Bitcoin: whether you love it (like Twitter CEO Jack Dorsey and erstwhile cryptobull Steve Wozniak), hate it (like Bill Gates and Warren Buffett), trade it as a tacit political protest, a proxy for Beanie Babies, for Tesla stock, regard it as the bastard child of “gold and the Internet,” or a potential environmental catastrophe, it is a financial chimera for changing times.
And it’s up 90-plus percent year-to-date, trading above $13,663 per unit, against an all-time high of $20,000 in 2017.
But can it also be a value investment, and at what value? A hedge—and if so, against what?
Brian Estes, Chief Investment Officer of Off the Chain Capital, a $40 million long-only, non-leveraged bitcoin hedge fund that has outperformed all other crypto funds, the spot price of bitcoin and the S&P 500 over the past three years, views bitcoin as a combination of many (if not all) of the above: as a scarce asset (like gold) with at least as much intrinsic value as the U.S. dollar (which is to say, as did the St. Louis Fed, none), and which could be poised for a run higher in the coming year.
“What drew me to bitcoin initially was that I am very libertarian, so the idea of sovereign money was important to me, and the fact that for thousands of years before we had fiat money, we had hard assets as money, we had gold and silver for 3500 years,” he says, adding that while Bitcoin remains an important article of faith for the libertarian-inclined, its appeal transcends Republican-Democrat lines.
It also, increasingly, spans the Wall Street-Silicon Valley divide. Estes began his career in conventional Wall Street circles at broker-dealer AG Edwards, then left to manage assets in the endowments and foundations family office segment, ranking in the top 0.1% of Morningstar equity managers between 2004-2014.
After selling his business to Wells Fargo Advisors, Estes moved into the emerging cryptocurrency space, where he has helped finance and scale several blockchain companies valued at more than $10 billion. He also invested as a General Partner at Polychain Capital, which became the first $1 billion crypto fund in 2018.
Today, his fund invests in Bitcoin through a long-only, value lens: acquiring bitcoin assets at a discount to fair value from distressed sellers, and without leverage.
What is fair value?
While Bitcoin, to date, is officially regulated as a commodity and still struggles to gain traction as a fungible currency amid a limited number of use cases, Estes says a prudent way to value it is as a network, without correlations to traditional assets.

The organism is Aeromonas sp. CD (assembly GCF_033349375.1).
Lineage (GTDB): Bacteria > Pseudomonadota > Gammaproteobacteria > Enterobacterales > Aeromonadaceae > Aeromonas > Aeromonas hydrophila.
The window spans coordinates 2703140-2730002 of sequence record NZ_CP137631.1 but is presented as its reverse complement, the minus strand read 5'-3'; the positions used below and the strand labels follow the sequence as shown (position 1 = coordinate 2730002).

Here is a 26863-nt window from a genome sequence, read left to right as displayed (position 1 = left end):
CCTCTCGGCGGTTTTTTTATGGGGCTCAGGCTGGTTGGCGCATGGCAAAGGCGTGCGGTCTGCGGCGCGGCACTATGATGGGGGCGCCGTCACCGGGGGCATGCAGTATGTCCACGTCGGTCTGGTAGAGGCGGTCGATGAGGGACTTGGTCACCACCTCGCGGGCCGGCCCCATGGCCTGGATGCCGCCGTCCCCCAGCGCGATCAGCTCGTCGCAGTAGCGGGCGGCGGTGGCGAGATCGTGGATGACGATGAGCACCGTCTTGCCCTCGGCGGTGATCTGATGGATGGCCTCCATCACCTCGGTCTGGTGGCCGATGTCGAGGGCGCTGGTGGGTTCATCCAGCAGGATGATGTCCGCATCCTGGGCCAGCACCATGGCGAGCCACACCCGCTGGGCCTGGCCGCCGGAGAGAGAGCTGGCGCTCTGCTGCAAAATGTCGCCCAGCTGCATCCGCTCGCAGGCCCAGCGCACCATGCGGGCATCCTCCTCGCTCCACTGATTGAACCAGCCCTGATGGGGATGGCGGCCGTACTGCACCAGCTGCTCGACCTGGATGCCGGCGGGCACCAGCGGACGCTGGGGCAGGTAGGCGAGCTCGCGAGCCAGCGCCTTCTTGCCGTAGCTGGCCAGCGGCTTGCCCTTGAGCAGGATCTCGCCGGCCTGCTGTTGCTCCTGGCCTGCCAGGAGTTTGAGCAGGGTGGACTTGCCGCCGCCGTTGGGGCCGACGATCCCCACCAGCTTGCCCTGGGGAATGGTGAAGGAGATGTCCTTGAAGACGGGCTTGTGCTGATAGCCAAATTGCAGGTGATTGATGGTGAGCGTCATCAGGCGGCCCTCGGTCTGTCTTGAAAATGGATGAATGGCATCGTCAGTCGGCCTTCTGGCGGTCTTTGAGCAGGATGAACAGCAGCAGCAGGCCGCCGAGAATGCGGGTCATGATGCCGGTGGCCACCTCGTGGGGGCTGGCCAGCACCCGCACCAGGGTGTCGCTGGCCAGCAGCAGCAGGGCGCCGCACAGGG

His fund relies on several different models to arrive at what they regard as fair valuation for bitcoin. The first is based on a ten-year price history for bitcoin, plotted on a logarithmic scale, with a linear regression line through the middle to indicate whether it’s over- or undervalued: a model that has correlated to 87 percent of its historic price action. According to that simplistic model, Estes says Bitcoin should be worth $35,000 at end of 2020, and $95,000 at the end of 2021, compared to the current price in the $13,000 range.
A second model, devised by Thomas Lee of boutique research and advisory firm Fundstrat, is based on Metcalfe’s Law in the financial valuation of networks. Basically, the number of network users is squared to determined the underlying network value, multiplied times the value of transactions flowing through the network. From 2014 end of 2017—when U.S. regulators permitted traders to begin shorting bitcoin using futures contracts—Estes says that model had a 97 percent correlation to the price of bitcoin, and today indicates that Bitcoin is fairly valued at north of $40,000.
Finally, he notes, there is the scarcity-based stock-to-flow ratio devised by the enigmatic, self-described “Dutch institutional investor” PlanB, which is based on the valuation model for a mined commodity like gold. The ratio is the proportion of the stock that has already been mined, to the flow, or amount of new asset mined each year. By that ratio, gold is the scarcest asset on earth with a multi-trillion dollar market value, but bitcoin is the second-scarcest and yet its $200 billion market capitalization is roughly one-sixtieth the size of gold.